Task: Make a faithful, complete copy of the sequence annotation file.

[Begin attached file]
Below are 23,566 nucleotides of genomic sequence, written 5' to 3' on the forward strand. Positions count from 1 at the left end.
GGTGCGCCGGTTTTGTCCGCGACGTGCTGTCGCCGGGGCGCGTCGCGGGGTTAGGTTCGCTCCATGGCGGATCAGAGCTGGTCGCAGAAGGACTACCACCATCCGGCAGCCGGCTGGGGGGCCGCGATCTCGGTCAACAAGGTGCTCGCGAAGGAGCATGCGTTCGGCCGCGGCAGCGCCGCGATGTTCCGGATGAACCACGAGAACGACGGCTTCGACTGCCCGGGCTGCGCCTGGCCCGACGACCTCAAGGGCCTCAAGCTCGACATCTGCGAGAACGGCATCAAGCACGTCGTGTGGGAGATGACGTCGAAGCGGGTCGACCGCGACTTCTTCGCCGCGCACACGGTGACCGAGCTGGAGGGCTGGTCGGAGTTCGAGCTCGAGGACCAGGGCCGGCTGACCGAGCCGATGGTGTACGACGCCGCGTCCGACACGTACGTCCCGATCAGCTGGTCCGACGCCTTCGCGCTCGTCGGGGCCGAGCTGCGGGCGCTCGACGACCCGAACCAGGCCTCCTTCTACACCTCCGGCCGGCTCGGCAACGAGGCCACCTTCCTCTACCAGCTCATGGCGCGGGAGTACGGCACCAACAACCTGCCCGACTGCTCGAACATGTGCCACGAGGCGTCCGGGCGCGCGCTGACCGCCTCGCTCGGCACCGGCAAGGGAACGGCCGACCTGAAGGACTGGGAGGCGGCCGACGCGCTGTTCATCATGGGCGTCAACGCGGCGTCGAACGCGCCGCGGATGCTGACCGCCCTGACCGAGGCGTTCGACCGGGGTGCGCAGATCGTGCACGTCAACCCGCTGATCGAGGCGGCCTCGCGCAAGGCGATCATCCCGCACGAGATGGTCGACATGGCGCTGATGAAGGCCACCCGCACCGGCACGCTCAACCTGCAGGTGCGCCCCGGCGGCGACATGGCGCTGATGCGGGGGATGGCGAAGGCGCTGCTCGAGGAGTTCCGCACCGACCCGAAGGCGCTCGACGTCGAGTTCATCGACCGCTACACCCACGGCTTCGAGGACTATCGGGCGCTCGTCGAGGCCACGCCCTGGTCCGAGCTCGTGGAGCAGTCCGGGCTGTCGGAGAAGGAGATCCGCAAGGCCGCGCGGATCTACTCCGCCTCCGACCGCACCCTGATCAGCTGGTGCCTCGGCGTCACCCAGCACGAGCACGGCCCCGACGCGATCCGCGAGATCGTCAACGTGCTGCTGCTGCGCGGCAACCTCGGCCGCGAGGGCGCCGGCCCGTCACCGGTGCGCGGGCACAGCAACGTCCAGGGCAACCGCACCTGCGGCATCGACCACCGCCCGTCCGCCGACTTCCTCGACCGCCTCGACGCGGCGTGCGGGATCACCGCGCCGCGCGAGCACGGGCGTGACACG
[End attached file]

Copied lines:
Below are 23,566 nucleotides of genomic sequence, written 5' to 3' on the forward strand. Positions count from 1 at the left end.
GGTGCGCCGGTTTTGTCCGCGACGTGCTGTCGCCGGGGCGCGTCGCGGGGTTAGGTTCGCTCCATGGCGGATCAGAGCTGGTCGCAGAAGGACTACCACCATCCGGCAGCCGGCTGGGGGGCCGCGATCTCGGTCAACAAGGTGCTCGCGAAGGAGCATGCGTTCGGCCGCGGCAGCGCCGCGATGTTCCGGATGAACCACGAGAACGACGGCTTCGACTGCCCGGGCTGCGCCTGGCCCGACGACCTCAAGGGCCTCAAGCTCGACATCTGCGAGAACGGCATCAAGCACGTCGTGTGGGAGATGACGTCGAAGCGGGTCGACCGCGACTTCTTCGCCGCGCACACGGTGACCGAGCTGGAGGGCTGGTCGGAGTTCGAGCTCGAGGACCAGGGCCGGCTGACCGAGCCGATGGTGTACGACGCCGCGTCCGACACGTACGTCCCGATCAGCTGGTCCGACGCCTTCGCGCTCGTCGGGGCCGAGCTGCGGGCGCTCGACGACCCGAACCAGGCCTCCTTCTACACCTCCGGCCGGCTCGGCAACGAGGCCACCTTCCTCTACCAGCTCATGGCGCGGGAGTACGGCACCAACAACCTGCCCGACTGCTCGAACATGTGCCACGAGGCGTCCGGGCGCGCGCTGACCGCCTCGCTCGGCACCGGCAAGGGAACGGCCGACCTGAAGGACTGGGAGGCGGCCGACGCGCTGTTCATCATGGGCGTCAACGCGGCGTCGAACGCGCCGCGGATGCTGACCGCCCTGACCGAGGCGTTCGACCGGGGTGCGCAGATCGTGCACGTCAACCCGCTGATCGAGGCGGCCTCGCGCAAGGCGATCATCCCGCACGAGATGGTCGACATGGCGCTGATGAAGGCCACCCGCACCGGCACGCTCAACCTGCAGGTGCGCCCCGGCGGCGACATGGCGCTGATGCGGGGGATGGCGAAGGCGCTGCTCGAGGAGTTCCGCACCGACCCGAAGGCGCTCGACGTCGAGTTCATCGACCGCTACACCCACGGCTTCGAGGACTATCGGGCGCTCGTCGAGGCCACGCCCTGGTCCGAGCTCGTGGAGCAGTCCGGGCTGTCGGAGAAGGAGATCCGCAAGGCCGCGCGGATCTACTCCGCCTCCGACCGCACCCTGATCAGCTGGTGCCTCGGCGTCACCCAGCACGAGCACGGCCCCGACGCGATCCGCGAGATCGTCAACGTGCTGCTGCTGCGCGGCAACCTCGGCCGCGAGGGCGCCGGCCCGTCACCGGTGCGCGGGCACAGCAACGTCCAGGGCAACCGCACCTGCGGCATCGACCACCGCCCGTCCGCCGACTTCCTCGACCGCCTCGACGCGGCGTGCGGGATCACCGCGCCGCGCGAGCACGGGCGTGACACG